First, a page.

I just installed Sage (Math) under Debian / Stretch.

One of the mundane limitations which I’ve faced in past years, when installing Computer Algebra Systems etc., under Linux, that were supposed to be open-source, was that the only game in town – almost – was either ‘Maxima’ or ‘wxMaxima’, the latter of which is a fancy GUI, as well as a document exporter, for the former.

Well one fact which the rest of the computing world has known about for some time, but which I am newly finding for myself, is that software exists called ‘SageMath‘. Under Debian / Stretch, this is ‘straightforward’ to install, just by installing the meta-package from the standard repositories, named ‘sagemath’. If the reader also wants to install this, then I recommend also installing ‘sagemath-doc-en’ as well as ‘sagetex’ and ‘sagetex-doc’. Doing this will literally pull in hundreds of actual packages, so it should only be done on a strong machine, with a fast Internet connection! But once this has been done, the result will be enjoyable:


I have just clicked around a little bit, in the SageMath Notebook viewer, which is browser-based, and which I’m sure only provides a skeletal front-end to the actual software. But there is a feature which I already like: When the user wishes to Print his or her Worksheet, doing so from the browser just opens a secondary browser-window, from which we may ‘Save Page As…’ , and when we do, we discover that the HTML which gets saved, has its own, internal ‘MathJax‘ server. What this seems to suggest at first glance, is that the equations will display typeset correctly, without depending on an external CDN. Yay!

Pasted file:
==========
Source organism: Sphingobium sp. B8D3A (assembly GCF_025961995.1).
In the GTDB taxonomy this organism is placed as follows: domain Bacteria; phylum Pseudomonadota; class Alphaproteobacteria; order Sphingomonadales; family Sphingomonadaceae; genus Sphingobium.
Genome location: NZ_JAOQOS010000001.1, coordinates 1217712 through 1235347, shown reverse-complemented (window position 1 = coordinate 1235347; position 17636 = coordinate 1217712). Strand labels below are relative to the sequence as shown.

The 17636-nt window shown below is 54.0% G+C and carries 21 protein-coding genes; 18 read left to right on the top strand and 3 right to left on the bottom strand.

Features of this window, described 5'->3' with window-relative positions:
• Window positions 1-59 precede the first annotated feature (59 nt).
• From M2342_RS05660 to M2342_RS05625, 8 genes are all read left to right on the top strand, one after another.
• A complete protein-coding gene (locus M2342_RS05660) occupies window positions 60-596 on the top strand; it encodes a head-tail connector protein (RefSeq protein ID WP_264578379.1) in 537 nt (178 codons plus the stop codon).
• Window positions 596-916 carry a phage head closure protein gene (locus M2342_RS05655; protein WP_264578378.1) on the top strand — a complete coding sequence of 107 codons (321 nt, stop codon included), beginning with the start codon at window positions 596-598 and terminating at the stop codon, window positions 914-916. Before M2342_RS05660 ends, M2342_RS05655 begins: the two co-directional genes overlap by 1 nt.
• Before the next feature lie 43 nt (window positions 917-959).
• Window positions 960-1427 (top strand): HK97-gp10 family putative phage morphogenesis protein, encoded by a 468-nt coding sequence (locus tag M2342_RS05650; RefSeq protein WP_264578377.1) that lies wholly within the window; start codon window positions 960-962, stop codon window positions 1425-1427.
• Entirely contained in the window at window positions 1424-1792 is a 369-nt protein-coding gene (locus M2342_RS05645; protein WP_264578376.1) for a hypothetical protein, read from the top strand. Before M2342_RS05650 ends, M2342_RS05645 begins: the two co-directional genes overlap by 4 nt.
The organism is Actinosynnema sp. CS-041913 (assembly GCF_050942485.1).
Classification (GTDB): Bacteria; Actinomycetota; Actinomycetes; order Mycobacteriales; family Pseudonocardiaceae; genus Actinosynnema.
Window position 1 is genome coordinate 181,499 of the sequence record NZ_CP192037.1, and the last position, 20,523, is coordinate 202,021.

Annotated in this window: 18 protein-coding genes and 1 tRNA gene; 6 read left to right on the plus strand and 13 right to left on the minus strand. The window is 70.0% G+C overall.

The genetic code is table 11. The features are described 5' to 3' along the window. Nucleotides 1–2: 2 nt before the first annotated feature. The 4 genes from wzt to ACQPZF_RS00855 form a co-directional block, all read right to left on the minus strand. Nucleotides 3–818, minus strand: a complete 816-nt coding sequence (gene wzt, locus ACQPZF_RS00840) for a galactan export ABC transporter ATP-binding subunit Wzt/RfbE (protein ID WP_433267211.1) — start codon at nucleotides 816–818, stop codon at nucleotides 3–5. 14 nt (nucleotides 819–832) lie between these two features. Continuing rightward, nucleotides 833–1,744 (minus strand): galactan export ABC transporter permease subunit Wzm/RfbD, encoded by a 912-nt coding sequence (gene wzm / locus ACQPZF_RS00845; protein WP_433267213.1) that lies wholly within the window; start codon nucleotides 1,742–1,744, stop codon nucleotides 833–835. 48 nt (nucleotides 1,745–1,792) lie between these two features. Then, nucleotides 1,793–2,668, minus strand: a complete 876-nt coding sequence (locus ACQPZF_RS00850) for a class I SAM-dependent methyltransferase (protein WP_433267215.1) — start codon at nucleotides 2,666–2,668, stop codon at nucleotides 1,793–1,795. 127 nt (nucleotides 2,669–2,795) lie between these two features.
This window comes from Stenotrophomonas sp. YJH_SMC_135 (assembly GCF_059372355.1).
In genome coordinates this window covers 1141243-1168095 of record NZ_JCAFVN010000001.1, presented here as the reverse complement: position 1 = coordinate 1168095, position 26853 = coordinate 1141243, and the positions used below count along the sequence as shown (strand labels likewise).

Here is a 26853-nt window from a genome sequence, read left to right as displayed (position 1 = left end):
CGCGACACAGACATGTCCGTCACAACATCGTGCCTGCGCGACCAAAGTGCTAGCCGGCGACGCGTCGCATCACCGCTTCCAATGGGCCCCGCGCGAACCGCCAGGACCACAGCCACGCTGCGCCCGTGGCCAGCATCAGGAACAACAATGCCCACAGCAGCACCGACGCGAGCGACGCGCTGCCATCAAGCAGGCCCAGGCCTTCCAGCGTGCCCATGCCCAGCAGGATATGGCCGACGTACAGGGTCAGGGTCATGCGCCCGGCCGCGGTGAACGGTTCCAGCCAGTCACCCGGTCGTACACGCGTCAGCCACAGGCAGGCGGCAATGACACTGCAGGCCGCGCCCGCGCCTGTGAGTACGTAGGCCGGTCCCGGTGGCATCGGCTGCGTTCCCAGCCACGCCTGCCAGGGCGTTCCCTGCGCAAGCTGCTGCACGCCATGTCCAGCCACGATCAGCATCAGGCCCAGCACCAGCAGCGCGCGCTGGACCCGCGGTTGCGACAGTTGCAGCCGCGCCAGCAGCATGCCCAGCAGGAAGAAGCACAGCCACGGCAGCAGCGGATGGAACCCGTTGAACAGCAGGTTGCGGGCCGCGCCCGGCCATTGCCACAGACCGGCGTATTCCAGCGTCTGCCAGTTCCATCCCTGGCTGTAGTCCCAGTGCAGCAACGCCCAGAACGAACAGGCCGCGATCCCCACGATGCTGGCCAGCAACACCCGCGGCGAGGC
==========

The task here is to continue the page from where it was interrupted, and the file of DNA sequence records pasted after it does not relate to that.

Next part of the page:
I look forward to getting more use out of this in the near future.

(Update 09/15/2018, 21h30 : )

Continue reading I just installed Sage (Math) under Debian / Stretch.

The General Solution to a Cubic Equation

According to “Maxima”, or more specifically, according to “wxMaxima”, the three Roots to a Cubic Equation are generally as shown below, assuming that there exists one solution entirely in Real numbers:


(Edit 2/7/2016 : ) There are two observations which need to be made about the solution shown above, which are related to the fact that a cubic equation can sometimes have three Real roots, or two, but that it always has at least one.

1) The expression which we’re told to find the cube root of could be equal to zero. And while finding the cube root of zero represents no obstacle, a division by zero does, and a division by zero ensues.

2) The expression we’re asked to find the square root of can become negative. In that case the solution shown above finds no Real numbers. Further, this output from ‘Maxima’ does not elucidate, how to process the fact that radicals are usually both negative and positive. An entire expression gets repeated, in which the radical could be negative. And there is no easy way to know, whether this radical is allowed to be negative in only one occurrence, or in both occurrences…

When using ‘Maxima’, a frequent goal is to eliminate extraneous complex numbers, by applying the sequence [‘rectform’, ‘trigsimp’] to an already-formed solution which is capable of producing Real numbers. But in this example, the sequence does not produce meaningful results. And one main reason is the fact that this sequence has no magic, by which to output information which was not input. So this trick does not produce an inverse-trigonometric function whose angle is naturally divided by three, so that a multiple of (2π/3) Radians could simply be added to it, before a trig function is taken again. That ‘Maxima’ can recognize.

(End of Edit 2/7/2016)

If we need to find three existing real roots, then we must apply the system of Reduction To A Depressed Cubic as shown here:

Step 1

Followed by Trigonometric Method For Three Real Roots as shown here:

Step 2